For example, Sony plans to sell and make films available in flash memory for mobile phones in the next year, Arrieta said. It also will further develop its digital stores for downloading and owning films on the PC, he said in an interview. Sony's plans--and similar moves by other studios--are likely to avoid empowering any one technology company--such as Apple in the music equation--and allow studios to pocket more of the profits. The philosophy in Hollywood is "Define your own agenda or someone else will for you."

Link to ZDNet story. Previously on Boing Boing: The Cuban Revolution

Shirky: stupid (c) laws block me from publishing own work online

Clay Shirky tells Boing Boing:
Welcome to the Copyfight. So, at Etech this year, I gave a talk entitled Ontology is Overrated. I want to put a transcript up online, and Mary Hodder, who recorded the talk, graciously agreed to give me a copy of the video.

When she came by NYC last week, she dropped off a DVD, which I then wanted to convert to AVI (the format used by my transcription service.) I installed ffmpeg and tried to convert the material, at which point I got an error message which read "To comply with copyright laws, DVD device input is not allowed." Except, of course, there are no copyright laws at issue here, since I'M THE COPYRIGHT HOLDER.

Got that? I am in possession of a video, of me, shot by a friend, copied to a piece of physical media given to me as a gift. In the video, I am speaking words written by me, and for which I am the clear holder of the copyright. I am working with said video on a machine I own. Every modern legal judgment concerning copyright, from the Berne Convention to the Betamax case, is on my side. AND I CAN'T MAKE A COPY DIRECTLY FROM THE DEVICE. This is because copyright laws do not exist to defend the moral rights of copyright holders -- they exist to help enforce artificial scarcity.

Copyright holders in my position, who want to use Creative Commons licensing to share material, are treated as pathological cases, because we're not behaving in the extortionate manner that current regulations are designed to protect.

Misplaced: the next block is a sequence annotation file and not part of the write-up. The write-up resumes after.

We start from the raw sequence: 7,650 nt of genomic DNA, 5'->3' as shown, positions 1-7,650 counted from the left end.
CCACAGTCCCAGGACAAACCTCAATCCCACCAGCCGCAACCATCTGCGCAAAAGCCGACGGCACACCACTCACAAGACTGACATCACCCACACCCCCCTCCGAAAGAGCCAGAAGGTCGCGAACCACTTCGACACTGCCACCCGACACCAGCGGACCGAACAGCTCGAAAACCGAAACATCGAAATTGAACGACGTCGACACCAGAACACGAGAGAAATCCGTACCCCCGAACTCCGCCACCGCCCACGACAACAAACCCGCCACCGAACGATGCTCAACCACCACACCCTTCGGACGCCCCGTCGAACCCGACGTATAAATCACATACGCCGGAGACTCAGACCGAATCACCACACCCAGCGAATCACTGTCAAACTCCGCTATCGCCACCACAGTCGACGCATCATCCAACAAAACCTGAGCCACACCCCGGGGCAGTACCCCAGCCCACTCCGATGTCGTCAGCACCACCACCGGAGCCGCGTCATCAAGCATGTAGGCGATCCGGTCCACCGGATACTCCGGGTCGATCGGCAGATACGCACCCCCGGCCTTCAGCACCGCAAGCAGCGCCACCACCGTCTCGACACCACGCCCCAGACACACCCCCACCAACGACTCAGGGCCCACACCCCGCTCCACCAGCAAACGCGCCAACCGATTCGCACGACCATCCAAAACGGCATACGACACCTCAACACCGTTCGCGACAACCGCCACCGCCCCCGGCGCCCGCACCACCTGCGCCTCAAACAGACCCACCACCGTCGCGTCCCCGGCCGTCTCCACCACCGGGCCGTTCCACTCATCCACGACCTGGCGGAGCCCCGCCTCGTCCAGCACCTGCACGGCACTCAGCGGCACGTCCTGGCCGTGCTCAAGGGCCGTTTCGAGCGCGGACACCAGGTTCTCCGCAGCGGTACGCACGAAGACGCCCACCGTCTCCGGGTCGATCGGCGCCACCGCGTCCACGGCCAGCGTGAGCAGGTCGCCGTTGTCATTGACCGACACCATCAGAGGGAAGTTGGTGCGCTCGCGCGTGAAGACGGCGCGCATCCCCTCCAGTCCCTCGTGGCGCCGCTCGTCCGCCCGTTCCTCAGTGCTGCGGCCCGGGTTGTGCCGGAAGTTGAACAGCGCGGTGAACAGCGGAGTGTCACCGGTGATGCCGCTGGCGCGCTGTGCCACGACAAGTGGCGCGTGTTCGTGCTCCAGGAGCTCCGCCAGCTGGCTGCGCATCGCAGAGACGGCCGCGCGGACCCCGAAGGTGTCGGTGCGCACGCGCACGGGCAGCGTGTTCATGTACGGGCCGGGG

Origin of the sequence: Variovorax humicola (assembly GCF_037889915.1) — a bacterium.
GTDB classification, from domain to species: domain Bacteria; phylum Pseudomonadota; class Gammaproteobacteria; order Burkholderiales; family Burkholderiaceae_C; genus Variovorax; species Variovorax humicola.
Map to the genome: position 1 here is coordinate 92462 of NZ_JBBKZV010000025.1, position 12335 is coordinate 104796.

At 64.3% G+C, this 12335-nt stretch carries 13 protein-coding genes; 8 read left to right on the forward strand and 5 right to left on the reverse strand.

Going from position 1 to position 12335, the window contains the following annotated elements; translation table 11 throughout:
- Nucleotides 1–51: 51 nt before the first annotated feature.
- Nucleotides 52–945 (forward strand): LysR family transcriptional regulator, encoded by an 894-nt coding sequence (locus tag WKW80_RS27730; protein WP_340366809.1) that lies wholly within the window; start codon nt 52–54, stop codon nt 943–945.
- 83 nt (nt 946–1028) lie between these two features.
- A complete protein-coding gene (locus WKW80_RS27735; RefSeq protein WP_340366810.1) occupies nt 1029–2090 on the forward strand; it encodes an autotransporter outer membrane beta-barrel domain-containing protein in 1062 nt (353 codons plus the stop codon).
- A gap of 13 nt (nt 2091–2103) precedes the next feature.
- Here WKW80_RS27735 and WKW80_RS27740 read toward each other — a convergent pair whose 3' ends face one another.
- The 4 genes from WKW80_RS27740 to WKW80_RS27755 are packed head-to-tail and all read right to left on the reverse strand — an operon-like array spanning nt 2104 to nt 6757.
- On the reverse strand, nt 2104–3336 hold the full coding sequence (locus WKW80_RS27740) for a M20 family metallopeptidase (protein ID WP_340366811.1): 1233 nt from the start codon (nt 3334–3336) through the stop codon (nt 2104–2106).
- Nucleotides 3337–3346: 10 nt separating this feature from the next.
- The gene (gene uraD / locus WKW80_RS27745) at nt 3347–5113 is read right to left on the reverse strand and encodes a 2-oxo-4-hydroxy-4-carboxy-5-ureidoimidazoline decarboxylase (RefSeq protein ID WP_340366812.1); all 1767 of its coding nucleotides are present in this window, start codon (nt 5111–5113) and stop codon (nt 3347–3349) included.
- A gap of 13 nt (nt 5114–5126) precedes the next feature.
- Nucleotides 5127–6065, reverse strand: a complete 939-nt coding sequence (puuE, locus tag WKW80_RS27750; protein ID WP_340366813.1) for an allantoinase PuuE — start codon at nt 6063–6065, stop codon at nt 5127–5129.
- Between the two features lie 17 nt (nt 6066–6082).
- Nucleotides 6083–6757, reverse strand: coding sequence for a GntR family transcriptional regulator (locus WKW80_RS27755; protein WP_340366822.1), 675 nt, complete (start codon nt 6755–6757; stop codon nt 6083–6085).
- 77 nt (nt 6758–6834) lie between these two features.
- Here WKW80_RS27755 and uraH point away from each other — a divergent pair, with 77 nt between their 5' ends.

I've gotten the copy another way, and the transcript will go up, but this is the state of the world, circa 2005: I can be prevented from copying my own words from my own devices, precisely because I want to share them freely, a use the law is perfectly prepared to regard as irrelevant.

Boing Boing reader Thomas provides further evidence of unjust copyright cockblocking:
I have also found that when trying to take screenshots of DVDs (whoever holds the copyright) it is usually disabled by the OS. Similarly, if a miniDV device is asked to record a copyrighted DVD, it will not permit it, regardless of who tagged the disc and who is operating the miniDV device.

The bullshit continues.

d3 says:
I was reading this bb post about Shirky being unable to copy his DVD content using ffmpeg. The software does prevent the user from copying directly from a DVD, but it is possible to copy the .vob files to the hard drive and then ffmpeg will happily convert the files. Personally, I prefer using DVDxDV, which is pretty much a one-click operation from DVD to a DV file. No copying of .vob files neccessary. Strangely, I was just dealing with this issue yesterday. Maybe this can help. I agree that it is ridiculous, but at least there are some people writing tools to help us out.
Leland Johnson says:
The OS doesn't "permit" taking screenshots of DVDs because it's faster to do overlay rendering (direct communication with the video card). Some computers can't update their screens the normal way because it takes more CPU power. If you want to play videos/DVDs and take screenshots of them, the excellent and free Media Player Classic [link below] can be easily forced to never use overlay by selecting the output filter VMR9, which makes screenshots possible.
Link BB reader daniel says:
If you're an os x user, snapz pro x will happily capture screens from a dvd (or anything else you like, in fact). Link
And M. Noel adds:
OS X users who don't want to pay for Snapz can take screencaps of DVDs by using the screencaputre shell ( command. It comes with the OS, so there's nothing to buy. I always type the command into a terminal, move the window as far offscreen as possible, and then press Enter to execute -- so you don't have to see much (if any) of the Terminal window.